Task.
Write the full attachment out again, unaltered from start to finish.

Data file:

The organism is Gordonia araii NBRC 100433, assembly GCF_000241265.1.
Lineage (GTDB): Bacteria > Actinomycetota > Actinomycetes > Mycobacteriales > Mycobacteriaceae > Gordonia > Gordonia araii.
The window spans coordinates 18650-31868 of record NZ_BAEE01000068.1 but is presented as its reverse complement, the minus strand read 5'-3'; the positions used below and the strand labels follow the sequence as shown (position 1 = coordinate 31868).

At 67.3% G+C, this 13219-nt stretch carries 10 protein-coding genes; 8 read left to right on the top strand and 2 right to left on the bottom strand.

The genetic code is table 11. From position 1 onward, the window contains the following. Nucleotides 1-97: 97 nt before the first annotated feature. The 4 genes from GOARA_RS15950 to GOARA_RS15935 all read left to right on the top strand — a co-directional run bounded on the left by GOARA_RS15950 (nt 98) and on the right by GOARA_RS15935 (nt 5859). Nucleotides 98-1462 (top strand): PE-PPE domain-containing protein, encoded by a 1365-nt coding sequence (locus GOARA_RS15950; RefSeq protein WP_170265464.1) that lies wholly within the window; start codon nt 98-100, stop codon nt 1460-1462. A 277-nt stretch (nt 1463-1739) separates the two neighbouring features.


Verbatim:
The organism is Gordonia araii NBRC 100433, assembly GCF_000241265.1.
Lineage (GTDB): Bacteria > Actinomycetota > Actinomycetes > Mycobacteriales > Mycobacteriaceae > Gordonia > Gordonia araii.
The window spans coordinates 18650-31868 of record NZ_BAEE01000068.1 but is presented as its reverse complement, the minus strand read 5'-3'; the positions used below and the strand labels follow the sequence as shown (position 1 = coordinate 31868).

At 67.3% G+C, this 13219-nt stretch carries 10 protein-coding genes; 8 read left to right on the top strand and 2 right to left on the bottom strand.

The genetic code is table 11. From position 1 onward, the window contains the following. Nucleotides 1-97: 97 nt before the first annotated feature. The 4 genes from GOARA_RS15950 to GOARA_RS15935 all read left to right on the top strand — a co-directional run bounded on the left by GOARA_RS15950 (nt 98) and on the right by GOARA_RS15935 (nt 5859). Nucleotides 98-1462 (top strand): PE-PPE domain-containing protein, encoded by a 1365-nt coding sequence (locus GOARA_RS15950; RefSeq protein WP_170265464.1) that lies wholly within the window; start codon nt 98-100, stop codon nt 1460-1462. A 277-nt stretch (nt 1463-1739) separates the two neighbouring features.